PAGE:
In the area of working time and working time flexibility in particular, the most important change during 2001 involved the start of the full implementation of Law 2874/2000 regarding 'Employment regulations and other provisions' in April 2001 (GR0104104N). This law seeks to encourage the organisation of working time on an annual basis through collective agreements. Since legislative regulations on working time arrangements have until recently remained effectively inoperative, enterprise-level collective bargaining on this subject has been limited in scope. According to data available from the Ministry of Labour up to the summer of 2001, following the implementation of the relevant law, only four agreements on flexible working time arrangements had been signed. As a whole, however, the data available to date allow no quantitative and/or qualitative analyses of the development of flexible working time arrangements. Nor is it possible to evaluate the implementation of the new legislative framework, especially with regard to the effects that the increased overtime costs implied by the new law will have on employment.
In terms of individual agreements, there was little new in 2001. The pilot implementation of a 35-hour working week without loss of pay, as provided for in the 1999-2000 enterprise-level collective agreement (GR9906136N) for the Hellenic Telecommunications Organisation (OTE), was never put into practice, and in the framework of the company's new agreement for 2001-2 (GR0107114N) reduction of working time was not a subject of bargaining.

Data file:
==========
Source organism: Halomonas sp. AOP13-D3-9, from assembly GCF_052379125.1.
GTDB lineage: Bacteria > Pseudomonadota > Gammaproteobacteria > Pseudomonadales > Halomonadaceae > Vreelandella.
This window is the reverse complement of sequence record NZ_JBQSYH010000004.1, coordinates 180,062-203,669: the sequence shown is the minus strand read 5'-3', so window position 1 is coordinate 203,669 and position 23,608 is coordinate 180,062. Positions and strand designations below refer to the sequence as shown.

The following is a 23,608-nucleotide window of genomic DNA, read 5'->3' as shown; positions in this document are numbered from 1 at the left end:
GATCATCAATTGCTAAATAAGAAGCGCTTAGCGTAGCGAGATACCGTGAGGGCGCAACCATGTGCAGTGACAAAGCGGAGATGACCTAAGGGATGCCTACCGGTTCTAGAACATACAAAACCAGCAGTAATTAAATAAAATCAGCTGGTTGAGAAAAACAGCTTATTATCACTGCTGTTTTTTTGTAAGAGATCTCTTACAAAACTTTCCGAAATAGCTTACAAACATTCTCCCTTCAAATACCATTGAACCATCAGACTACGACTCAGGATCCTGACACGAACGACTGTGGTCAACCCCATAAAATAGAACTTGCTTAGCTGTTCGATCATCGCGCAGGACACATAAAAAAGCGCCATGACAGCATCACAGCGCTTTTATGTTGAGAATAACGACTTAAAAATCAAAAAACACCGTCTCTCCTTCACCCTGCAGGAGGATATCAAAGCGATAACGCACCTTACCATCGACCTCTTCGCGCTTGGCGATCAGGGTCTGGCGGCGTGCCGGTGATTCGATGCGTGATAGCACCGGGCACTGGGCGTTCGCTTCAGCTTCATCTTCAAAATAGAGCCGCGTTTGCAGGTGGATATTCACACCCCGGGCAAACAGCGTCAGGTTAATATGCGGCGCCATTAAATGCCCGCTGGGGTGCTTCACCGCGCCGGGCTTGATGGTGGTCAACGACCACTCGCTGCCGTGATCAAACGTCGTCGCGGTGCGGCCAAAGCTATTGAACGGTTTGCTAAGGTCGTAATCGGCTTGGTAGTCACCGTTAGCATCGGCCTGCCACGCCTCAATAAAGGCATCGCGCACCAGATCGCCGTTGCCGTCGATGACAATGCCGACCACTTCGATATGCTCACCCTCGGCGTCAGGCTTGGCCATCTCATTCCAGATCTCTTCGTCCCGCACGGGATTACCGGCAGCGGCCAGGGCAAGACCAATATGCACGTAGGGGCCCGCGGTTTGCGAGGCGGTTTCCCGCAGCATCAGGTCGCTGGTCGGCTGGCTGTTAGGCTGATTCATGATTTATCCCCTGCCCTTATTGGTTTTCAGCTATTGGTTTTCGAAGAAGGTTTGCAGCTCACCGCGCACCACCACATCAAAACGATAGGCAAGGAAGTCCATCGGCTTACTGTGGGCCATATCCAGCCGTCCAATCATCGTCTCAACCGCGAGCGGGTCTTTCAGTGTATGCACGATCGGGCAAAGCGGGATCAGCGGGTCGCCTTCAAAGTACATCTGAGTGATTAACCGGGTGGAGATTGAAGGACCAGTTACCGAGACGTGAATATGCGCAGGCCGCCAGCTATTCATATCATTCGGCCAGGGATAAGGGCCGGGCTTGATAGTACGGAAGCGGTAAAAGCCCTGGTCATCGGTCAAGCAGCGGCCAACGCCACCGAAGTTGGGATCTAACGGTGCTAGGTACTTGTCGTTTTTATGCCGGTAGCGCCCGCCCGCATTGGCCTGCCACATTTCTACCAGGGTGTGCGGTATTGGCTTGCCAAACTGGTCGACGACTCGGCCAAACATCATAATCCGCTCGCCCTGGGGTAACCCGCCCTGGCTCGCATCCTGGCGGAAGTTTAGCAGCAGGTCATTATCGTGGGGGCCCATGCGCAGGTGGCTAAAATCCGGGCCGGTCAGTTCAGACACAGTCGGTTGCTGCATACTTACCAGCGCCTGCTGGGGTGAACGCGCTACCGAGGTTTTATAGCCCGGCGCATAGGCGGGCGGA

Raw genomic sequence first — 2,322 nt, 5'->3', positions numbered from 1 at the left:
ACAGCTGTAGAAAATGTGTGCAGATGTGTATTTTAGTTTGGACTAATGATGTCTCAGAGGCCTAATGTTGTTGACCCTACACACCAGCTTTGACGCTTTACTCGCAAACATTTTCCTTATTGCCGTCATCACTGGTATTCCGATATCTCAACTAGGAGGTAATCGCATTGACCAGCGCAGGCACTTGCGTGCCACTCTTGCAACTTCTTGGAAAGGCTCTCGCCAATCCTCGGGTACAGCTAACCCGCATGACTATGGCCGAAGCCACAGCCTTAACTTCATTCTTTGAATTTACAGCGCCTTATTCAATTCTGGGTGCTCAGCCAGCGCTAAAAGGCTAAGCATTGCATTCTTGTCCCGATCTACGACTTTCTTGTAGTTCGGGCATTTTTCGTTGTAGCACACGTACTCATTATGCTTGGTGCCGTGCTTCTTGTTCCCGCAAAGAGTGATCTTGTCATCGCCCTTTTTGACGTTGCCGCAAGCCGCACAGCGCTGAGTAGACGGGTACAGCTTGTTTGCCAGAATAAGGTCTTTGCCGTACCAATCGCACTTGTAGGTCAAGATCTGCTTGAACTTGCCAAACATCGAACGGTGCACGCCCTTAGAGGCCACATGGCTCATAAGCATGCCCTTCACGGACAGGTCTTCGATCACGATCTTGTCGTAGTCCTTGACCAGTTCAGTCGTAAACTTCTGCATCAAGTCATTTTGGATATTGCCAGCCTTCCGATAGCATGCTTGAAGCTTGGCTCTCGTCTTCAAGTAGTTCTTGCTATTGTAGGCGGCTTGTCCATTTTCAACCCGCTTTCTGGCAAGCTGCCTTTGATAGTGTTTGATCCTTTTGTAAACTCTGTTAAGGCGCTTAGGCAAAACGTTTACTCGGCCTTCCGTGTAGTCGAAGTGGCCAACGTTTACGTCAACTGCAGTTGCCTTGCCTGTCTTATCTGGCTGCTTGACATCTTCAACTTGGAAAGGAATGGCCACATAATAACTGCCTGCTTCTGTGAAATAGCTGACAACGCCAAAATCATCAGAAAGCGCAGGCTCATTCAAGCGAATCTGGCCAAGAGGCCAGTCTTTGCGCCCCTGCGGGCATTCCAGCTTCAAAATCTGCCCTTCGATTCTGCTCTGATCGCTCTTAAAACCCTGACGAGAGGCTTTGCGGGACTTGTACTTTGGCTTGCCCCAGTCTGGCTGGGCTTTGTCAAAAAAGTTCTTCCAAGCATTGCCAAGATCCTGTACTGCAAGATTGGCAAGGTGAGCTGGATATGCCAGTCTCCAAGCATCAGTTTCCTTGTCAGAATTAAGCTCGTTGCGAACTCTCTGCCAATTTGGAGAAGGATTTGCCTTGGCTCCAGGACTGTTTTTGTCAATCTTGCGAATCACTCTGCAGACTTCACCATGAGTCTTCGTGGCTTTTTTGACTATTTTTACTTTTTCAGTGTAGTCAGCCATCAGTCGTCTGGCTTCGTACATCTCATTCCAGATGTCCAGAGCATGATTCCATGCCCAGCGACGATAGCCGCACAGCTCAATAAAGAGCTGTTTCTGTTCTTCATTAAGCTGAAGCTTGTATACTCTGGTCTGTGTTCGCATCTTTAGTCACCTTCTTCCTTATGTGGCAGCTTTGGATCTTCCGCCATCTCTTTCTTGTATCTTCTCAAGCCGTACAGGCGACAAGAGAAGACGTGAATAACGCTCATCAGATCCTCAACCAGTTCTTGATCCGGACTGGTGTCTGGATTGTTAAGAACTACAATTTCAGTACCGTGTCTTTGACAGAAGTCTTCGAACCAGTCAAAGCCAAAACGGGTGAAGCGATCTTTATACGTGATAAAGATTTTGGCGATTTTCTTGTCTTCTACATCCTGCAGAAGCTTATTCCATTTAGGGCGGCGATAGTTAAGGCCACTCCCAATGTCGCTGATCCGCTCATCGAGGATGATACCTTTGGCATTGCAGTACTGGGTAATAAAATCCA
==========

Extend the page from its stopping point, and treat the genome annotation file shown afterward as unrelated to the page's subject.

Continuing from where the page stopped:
Job security and training/skills development
Specialised topics such as job security, as well as training matters, are still not central issues in collective bargaining. These are also issues that have not been researched by the competent bodies. As a result, it is not possible to evaluate qualitatively the development of collective bargaining in Greece during 2001; this was also true in 2000 (GR0012196F).
With regard to equal pay for women and men, although the legal framework is relatively complete, women lag far behind men. According to data from ESYE for 2000, women's average hourly pay stands at 76.2% of that of men. The main reason that this pay gap continues to exist is a failure to link the principle of pay equality with collective agreements (TN0201101S).